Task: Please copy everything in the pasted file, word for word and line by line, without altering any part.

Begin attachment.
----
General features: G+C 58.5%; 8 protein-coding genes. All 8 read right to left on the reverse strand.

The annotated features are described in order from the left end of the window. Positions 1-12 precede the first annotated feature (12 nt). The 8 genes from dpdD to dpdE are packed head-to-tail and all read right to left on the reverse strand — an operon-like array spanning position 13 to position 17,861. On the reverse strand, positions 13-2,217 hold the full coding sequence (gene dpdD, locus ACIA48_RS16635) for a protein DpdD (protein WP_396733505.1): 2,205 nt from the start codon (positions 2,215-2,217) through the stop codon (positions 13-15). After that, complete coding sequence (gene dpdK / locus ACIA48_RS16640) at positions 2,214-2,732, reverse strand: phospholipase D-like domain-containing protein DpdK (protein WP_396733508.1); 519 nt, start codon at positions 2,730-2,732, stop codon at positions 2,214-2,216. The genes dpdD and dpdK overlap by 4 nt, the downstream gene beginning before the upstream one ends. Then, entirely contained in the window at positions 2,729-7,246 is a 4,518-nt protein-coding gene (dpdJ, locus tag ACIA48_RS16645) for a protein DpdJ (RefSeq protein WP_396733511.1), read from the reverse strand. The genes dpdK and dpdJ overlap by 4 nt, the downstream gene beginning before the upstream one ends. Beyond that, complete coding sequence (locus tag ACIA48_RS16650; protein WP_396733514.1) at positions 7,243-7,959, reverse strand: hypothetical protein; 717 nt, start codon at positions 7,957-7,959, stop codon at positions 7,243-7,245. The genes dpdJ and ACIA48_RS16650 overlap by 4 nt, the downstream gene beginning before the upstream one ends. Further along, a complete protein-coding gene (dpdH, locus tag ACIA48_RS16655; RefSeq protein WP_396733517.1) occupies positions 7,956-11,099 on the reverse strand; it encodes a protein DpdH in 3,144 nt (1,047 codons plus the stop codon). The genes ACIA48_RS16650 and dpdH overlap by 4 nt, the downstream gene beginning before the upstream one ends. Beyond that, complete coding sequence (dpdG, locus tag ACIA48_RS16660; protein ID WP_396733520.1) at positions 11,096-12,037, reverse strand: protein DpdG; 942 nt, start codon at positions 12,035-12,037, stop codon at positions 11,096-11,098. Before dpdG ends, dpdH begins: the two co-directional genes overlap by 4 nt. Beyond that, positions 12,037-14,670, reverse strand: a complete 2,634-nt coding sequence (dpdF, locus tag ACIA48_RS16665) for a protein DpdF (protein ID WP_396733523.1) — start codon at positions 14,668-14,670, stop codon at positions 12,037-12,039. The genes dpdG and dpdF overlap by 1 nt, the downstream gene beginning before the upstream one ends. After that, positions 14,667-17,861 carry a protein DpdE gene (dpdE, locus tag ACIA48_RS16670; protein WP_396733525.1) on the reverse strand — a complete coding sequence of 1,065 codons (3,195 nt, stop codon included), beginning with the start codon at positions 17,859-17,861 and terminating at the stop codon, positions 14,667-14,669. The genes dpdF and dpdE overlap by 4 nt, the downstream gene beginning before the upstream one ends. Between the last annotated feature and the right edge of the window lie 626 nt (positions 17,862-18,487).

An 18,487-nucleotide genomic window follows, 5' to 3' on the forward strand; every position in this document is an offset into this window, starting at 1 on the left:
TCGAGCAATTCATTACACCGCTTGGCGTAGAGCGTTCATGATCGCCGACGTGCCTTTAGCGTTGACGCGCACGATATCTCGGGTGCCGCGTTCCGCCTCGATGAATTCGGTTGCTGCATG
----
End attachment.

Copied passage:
General features: G+C 58.5%; 8 protein-coding genes. All 8 read right to left on the reverse strand.

The annotated features are described in order from the left end of the window. Positions 1-12 precede the first annotated feature (12 nt). The 8 genes from dpdD to dpdE are packed head-to-tail and all read right to left on the reverse strand — an operon-like array spanning position 13 to position 17,861. On the reverse strand, positions 13-2,217 hold the full coding sequence (gene dpdD, locus ACIA48_RS16635) for a protein DpdD (protein WP_396733505.1): 2,205 nt from the start codon (positions 2,215-2,217) through the stop codon (positions 13-15). After that, complete coding sequence (gene dpdK / locus ACIA48_RS16640) at positions 2,214-2,732, reverse strand: phospholipase D-like domain-containing protein DpdK (protein WP_396733508.1); 519 nt, start codon at positions 2,730-2,732, stop codon at positions 2,214-2,216. The genes dpdD and dpdK overlap by 4 nt, the downstream gene beginning before the upstream one ends. Then, entirely contained in the window at positions 2,729-7,246 is a 4,518-nt protein-coding gene (dpdJ, locus tag ACIA48_RS16645) for a protein DpdJ (RefSeq protein WP_396733511.1), read from the reverse strand. The genes dpdK and dpdJ overlap by 4 nt, the downstream gene beginning before the upstream one ends. Beyond that, complete coding sequence (locus tag ACIA48_RS16650; protein WP_396733514.1) at positions 7,243-7,959, reverse strand: hypothetical protein; 717 nt, start codon at positions 7,957-7,959, stop codon at positions 7,243-7,245. The genes dpdJ and ACIA48_RS16650 overlap by 4 nt, the downstream gene beginning before the upstream one ends. Further along, a complete protein-coding gene (dpdH, locus tag ACIA48_RS16655; RefSeq protein WP_396733517.1) occupies positions 7,956-11,099 on the reverse strand; it encodes a protein DpdH in 3,144 nt (1,047 codons plus the stop codon). The genes ACIA48_RS16650 and dpdH overlap by 4 nt, the downstream gene beginning before the upstream one ends. Beyond that, complete coding sequence (dpdG, locus tag ACIA48_RS16660; protein ID WP_396733520.1) at positions 11,096-12,037, reverse strand: protein DpdG; 942 nt, start codon at positions 12,035-12,037, stop codon at positions 11,096-11,098. Before dpdG ends, dpdH begins: the two co-directional genes overlap by 4 nt. Beyond that, positions 12,037-14,670, reverse strand: a complete 2,634-nt coding sequence (dpdF, locus tag ACIA48_RS16665) for a protein DpdF (protein ID WP_396733523.1) — start codon at positions 14,668-14,670, stop codon at positions 12,037-12,039. The genes dpdG and dpdF overlap by 1 nt, the downstream gene beginning before the upstream one ends. After that, positions 14,667-17,861 carry a protein DpdE gene (dpdE, locus tag ACIA48_RS16670; protein WP_396733525.1) on the reverse strand — a complete coding sequence of 1,065 codons (3,195 nt, stop codon included), beginning with the start codon at positions 17,859-17,861 and terminating at the stop codon, positions 14,667-14,669. The genes dpdF and dpdE overlap by 4 nt, the downstream gene beginning before the upstream one ends. Between the last annotated feature and the right edge of the window lie 626 nt (positions 17,862-18,487).

An 18,487-nucleotide genomic window follows, 5' to 3' on the forward strand; every position in this document is an offset into this window, starting at 1 on the left:
TCGAGCAATTCATTACACCGCTTGGCGTAGAGCGTTCATGATCGCCGACGTGCCTTTAGCGTTGACGCGCACGATATCTCGGGTGCCGCGTTCCGCCTCGATGAATTCGGTTGCTGCATG